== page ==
The future?

To survive for the future, North and South Main Streets need to reinvent themselves.

An oral history archive like the Cork Folklore Project is not just about preserving the past. Our interviews also contain many ideas about the future. In the collection about North and South Main Streets, some contributors talked about how the streets could develop in the future, while simultaneously maintaining a sense of community and history.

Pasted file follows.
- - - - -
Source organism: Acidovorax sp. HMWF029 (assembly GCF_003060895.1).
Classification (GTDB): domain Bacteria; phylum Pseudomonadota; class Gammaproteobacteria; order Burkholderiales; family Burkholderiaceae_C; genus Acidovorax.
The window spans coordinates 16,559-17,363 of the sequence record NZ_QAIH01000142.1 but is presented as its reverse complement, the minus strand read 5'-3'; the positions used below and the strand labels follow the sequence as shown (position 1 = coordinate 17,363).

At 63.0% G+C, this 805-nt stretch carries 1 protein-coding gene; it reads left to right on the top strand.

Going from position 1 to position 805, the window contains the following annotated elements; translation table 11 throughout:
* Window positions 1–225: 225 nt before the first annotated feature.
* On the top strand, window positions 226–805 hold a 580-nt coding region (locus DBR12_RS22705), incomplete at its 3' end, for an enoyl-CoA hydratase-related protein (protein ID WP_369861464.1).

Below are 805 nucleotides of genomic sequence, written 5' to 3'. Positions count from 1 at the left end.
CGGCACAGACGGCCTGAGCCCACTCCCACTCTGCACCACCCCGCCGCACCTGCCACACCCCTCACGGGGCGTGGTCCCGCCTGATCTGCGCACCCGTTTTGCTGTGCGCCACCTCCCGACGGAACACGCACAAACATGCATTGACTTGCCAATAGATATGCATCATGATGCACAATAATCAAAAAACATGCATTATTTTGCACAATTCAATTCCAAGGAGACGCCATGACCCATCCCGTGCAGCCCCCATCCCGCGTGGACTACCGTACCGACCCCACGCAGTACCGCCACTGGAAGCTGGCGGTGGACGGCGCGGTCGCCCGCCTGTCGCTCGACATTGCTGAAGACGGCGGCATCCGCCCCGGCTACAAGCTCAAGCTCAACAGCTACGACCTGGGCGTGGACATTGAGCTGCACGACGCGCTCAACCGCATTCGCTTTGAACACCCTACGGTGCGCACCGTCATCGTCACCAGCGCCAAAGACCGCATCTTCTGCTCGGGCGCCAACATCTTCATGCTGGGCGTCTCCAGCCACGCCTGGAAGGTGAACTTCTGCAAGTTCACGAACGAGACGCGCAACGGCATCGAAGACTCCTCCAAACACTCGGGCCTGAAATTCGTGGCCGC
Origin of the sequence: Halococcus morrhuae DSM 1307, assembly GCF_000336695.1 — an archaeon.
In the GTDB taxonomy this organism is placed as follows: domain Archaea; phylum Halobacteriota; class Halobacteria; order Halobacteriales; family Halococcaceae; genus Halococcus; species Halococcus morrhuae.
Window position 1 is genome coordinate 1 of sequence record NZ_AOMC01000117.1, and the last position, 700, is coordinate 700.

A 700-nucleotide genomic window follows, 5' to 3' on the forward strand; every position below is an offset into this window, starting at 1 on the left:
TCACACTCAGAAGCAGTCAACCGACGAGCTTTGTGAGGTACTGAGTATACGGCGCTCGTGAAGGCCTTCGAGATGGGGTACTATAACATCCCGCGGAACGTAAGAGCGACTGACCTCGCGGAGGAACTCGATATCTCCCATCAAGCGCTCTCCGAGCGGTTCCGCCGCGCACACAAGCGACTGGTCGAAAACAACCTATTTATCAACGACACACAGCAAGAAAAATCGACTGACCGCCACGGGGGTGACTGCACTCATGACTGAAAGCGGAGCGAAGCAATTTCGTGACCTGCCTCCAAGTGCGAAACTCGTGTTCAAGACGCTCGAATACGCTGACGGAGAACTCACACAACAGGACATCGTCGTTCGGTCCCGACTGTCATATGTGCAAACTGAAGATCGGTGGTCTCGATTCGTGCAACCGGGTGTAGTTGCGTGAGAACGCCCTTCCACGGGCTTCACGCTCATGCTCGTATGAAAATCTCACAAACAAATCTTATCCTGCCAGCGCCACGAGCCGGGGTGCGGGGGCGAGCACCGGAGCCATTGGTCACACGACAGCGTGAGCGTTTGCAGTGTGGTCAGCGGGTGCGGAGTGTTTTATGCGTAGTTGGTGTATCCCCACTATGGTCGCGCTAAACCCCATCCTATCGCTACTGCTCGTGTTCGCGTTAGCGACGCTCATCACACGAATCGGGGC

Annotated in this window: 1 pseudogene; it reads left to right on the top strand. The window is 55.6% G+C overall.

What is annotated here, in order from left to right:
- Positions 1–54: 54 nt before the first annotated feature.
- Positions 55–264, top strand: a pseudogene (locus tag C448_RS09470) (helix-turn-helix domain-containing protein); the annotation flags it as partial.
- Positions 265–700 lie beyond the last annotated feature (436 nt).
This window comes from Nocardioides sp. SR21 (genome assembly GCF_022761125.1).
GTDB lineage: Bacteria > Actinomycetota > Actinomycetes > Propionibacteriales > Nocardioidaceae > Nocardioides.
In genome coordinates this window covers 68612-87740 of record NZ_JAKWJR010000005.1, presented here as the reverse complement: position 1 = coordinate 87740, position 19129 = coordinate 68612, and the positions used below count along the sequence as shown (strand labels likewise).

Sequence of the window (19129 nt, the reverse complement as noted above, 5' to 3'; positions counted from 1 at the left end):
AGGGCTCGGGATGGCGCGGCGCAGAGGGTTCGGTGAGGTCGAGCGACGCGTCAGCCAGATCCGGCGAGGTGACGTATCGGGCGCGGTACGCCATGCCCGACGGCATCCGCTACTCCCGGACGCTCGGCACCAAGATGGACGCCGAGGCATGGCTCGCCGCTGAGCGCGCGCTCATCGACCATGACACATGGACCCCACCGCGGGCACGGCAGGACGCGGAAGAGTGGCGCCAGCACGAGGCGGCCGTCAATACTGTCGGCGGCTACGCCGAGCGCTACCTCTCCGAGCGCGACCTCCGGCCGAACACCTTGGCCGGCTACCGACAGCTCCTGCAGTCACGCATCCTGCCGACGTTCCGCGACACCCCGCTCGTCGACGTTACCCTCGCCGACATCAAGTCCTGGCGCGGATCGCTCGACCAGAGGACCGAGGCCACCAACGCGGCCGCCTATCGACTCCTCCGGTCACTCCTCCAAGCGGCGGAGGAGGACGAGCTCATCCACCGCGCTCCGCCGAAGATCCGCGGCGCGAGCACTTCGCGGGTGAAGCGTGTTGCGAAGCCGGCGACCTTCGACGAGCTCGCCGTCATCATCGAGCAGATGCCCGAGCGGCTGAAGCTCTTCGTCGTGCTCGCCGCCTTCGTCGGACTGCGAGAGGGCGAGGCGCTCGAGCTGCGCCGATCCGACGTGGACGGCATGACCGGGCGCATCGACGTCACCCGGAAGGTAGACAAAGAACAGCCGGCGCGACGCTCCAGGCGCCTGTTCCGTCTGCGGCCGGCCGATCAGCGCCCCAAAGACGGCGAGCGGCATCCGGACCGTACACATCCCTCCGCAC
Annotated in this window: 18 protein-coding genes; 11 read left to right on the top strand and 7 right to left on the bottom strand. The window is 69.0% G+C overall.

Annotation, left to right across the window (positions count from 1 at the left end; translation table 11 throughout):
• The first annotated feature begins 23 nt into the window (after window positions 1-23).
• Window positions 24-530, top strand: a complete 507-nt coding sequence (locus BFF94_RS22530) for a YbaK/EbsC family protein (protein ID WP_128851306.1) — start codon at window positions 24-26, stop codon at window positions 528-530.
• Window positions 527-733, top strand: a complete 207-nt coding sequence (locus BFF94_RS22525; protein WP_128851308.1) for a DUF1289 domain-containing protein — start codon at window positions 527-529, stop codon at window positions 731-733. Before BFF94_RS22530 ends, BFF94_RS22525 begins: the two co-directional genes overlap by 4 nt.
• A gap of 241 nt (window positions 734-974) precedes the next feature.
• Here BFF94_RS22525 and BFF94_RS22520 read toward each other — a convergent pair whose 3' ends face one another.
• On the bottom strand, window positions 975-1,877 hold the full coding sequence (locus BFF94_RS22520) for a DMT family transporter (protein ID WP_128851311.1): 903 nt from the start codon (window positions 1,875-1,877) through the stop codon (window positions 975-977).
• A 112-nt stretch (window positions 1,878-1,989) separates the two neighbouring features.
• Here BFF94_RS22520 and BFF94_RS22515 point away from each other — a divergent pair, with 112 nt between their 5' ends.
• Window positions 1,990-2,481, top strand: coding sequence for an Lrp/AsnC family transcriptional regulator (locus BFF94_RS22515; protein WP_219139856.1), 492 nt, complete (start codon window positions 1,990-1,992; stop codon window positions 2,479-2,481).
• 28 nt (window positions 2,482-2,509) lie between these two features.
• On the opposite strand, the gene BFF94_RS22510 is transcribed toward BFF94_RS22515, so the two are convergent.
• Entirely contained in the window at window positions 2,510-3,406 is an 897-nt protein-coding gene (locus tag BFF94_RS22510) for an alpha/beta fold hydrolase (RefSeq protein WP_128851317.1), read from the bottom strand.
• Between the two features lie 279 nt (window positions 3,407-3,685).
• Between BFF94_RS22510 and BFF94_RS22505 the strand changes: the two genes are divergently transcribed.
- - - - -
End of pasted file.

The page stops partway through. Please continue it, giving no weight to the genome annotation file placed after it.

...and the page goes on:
As a planner, Erin O’Brien sees the data from this part of the city, and the potential it shows for the future (source CFP_SR00543).

 

This hinges on attracting more people to live in the city centre – and North and South Main Streets have a lot going for them and they are very attractive to many who are not “native” to Cork. Tara Arpaia loves North Main Street, and thinks of it as “the Manhattan of Cork” (source CFP_SR00543).

 

Erin O’Brien thinks that the North Main Street “urban and buzzy”! (Source CFP_SR00543.)

 

As a trader, Michael Creedon thinks that the power lies with the public; they can support the traditional businesses of the city if they choose to do so (source CFP_SR00546).

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